But we are here and Europe is over the ocean, and that means transport costs must also be taken into account. For transparency, the latest average broiler price for SA (year to November 2020) was R23.50/kg, and in the EU (year to February 2021) the average rand price was R35/kg (ranging from R20.70/kg in Poland to R54.80/kg in Germany). So, yes, SA is a little more costly than Poland, which however benefits from the Cap at broiler level. These figures do not incorporate EU Commission data, which shows that slaughter adds 30c–40c/kg at the factory level.
Just the sea freight costs from Rotterdam to Durban, excluding land transport fees and customs duties, is R1.61/kg. The lowest-price whole chicken with just sea freight added would be R22.60/kg. A frozen Polish chicken would have to cost at least R22.60/kg when offloaded in Durban. We have not added the costs of health certificates, or any health-inspection costs or tariffs to this price. This is truly the lowest cost at which one could unload a kilo of frozen chicken in Durban.
So Polish whole chicken could land under ideal conditions at a price not far off the SA chicken production cost. Yet when one looks at the import price of fresh chicken in SA from Poland over the last year, as recorded by the UN trade arm, it is R18/kg (year to December 2020). Somehow our Polish chicken has managed to lose R4.60/kg on the trip over!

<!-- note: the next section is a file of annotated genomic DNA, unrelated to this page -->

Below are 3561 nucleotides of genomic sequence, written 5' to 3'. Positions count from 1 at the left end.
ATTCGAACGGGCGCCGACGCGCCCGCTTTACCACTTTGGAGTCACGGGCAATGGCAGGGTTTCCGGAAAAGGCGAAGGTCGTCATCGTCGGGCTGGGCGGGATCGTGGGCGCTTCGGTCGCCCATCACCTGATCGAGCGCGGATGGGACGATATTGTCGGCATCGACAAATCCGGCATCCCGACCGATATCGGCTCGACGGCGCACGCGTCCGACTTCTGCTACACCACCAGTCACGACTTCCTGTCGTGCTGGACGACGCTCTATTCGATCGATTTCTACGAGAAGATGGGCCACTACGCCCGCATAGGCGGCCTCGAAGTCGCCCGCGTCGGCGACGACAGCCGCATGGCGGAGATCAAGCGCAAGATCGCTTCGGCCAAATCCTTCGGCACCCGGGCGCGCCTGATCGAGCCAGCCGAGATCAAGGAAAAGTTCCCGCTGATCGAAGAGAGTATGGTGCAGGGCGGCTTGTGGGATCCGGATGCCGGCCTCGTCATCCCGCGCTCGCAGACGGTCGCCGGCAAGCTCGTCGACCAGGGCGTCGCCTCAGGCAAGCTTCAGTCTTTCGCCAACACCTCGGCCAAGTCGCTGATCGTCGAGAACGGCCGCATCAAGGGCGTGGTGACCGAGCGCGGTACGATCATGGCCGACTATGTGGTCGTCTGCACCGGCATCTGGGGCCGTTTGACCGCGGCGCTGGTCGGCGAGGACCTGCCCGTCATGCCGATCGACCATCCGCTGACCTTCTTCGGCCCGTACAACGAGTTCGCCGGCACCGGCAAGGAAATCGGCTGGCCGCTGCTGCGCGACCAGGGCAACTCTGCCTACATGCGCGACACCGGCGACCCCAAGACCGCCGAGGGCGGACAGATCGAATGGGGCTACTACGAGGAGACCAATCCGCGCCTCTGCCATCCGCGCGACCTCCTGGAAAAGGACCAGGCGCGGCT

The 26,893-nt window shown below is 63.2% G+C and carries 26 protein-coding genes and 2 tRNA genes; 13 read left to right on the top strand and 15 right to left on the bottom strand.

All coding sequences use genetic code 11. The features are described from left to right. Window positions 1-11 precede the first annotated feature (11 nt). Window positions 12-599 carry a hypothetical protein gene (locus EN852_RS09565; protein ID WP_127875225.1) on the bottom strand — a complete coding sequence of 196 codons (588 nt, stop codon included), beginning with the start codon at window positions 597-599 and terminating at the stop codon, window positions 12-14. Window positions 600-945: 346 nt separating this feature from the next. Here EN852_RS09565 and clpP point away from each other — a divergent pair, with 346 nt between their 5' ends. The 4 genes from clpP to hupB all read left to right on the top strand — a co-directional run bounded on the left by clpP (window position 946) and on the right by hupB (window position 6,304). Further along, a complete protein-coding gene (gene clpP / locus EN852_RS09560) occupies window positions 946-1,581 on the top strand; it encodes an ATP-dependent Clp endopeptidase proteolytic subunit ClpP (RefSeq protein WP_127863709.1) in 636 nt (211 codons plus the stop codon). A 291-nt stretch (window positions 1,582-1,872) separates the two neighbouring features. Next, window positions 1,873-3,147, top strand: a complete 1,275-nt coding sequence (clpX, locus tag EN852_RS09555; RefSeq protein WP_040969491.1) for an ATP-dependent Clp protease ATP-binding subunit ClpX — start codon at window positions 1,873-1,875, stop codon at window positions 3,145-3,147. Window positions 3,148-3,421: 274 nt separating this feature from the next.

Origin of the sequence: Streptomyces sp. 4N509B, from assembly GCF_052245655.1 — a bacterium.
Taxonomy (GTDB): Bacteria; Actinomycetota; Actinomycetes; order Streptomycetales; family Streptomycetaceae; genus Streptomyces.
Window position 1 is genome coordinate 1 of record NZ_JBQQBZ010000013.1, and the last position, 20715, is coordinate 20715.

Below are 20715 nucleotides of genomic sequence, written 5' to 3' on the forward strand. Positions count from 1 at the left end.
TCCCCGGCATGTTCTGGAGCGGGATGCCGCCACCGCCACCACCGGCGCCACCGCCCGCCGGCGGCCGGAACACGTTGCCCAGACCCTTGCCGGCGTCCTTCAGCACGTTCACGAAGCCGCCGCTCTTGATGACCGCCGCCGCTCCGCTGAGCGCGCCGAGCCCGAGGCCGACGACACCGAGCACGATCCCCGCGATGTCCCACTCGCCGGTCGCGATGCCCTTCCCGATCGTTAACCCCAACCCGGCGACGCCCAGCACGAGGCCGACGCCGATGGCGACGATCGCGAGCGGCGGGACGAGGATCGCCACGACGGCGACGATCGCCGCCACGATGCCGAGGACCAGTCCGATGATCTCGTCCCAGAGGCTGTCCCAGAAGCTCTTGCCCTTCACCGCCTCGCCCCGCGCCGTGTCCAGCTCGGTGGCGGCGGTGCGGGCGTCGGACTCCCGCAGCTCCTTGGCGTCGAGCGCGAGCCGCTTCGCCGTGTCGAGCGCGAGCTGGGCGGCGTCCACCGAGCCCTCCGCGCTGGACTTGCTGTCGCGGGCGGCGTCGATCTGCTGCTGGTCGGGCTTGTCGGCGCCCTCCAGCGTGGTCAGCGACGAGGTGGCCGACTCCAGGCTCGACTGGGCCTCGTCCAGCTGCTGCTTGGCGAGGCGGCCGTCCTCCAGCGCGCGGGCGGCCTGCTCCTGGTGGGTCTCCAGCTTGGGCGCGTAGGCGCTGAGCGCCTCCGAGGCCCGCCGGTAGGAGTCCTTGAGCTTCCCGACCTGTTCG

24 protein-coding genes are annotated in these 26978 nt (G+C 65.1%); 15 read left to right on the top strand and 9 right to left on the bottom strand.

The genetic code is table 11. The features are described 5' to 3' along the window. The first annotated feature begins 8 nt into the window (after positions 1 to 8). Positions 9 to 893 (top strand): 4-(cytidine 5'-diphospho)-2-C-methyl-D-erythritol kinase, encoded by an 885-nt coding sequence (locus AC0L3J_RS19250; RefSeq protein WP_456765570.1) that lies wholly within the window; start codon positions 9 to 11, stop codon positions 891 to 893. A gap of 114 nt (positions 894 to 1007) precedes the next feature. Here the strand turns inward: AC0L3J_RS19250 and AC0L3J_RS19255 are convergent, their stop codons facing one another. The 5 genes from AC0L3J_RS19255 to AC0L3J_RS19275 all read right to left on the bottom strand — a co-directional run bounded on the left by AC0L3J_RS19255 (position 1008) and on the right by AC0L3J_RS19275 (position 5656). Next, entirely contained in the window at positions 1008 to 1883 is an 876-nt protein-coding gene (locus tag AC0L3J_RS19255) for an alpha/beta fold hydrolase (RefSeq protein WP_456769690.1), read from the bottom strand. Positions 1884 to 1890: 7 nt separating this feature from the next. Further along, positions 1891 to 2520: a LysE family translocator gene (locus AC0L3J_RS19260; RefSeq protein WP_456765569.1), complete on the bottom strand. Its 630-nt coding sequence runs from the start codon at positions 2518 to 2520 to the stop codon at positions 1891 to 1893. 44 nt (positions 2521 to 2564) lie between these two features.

This miracle loss not only applies to Polish chicken — it is surpassed by Spanish whole frozen chicken, which loses R13.30/kg on its way here. Irish chickens lose R27.40/kg on their way to SA, but the miracle cost-shedding winner is Denmark, which drops from R46.20/kg, adds sea freight charges of R1.60 (which should bring it to R47.80 in total), but manages to land in Durban at only R9.10/kg!
I think South Africans must ask why Europeans are so kind as to discount their chicken by between 20% and 81%. This kindness is in fact called dumping, as the money is made elsewhere, but more about that later. International rules are such that you cannot sell a chicken in another country for less than you do in your own country. When that happens it is not kindness, it is open war against our chicken producers.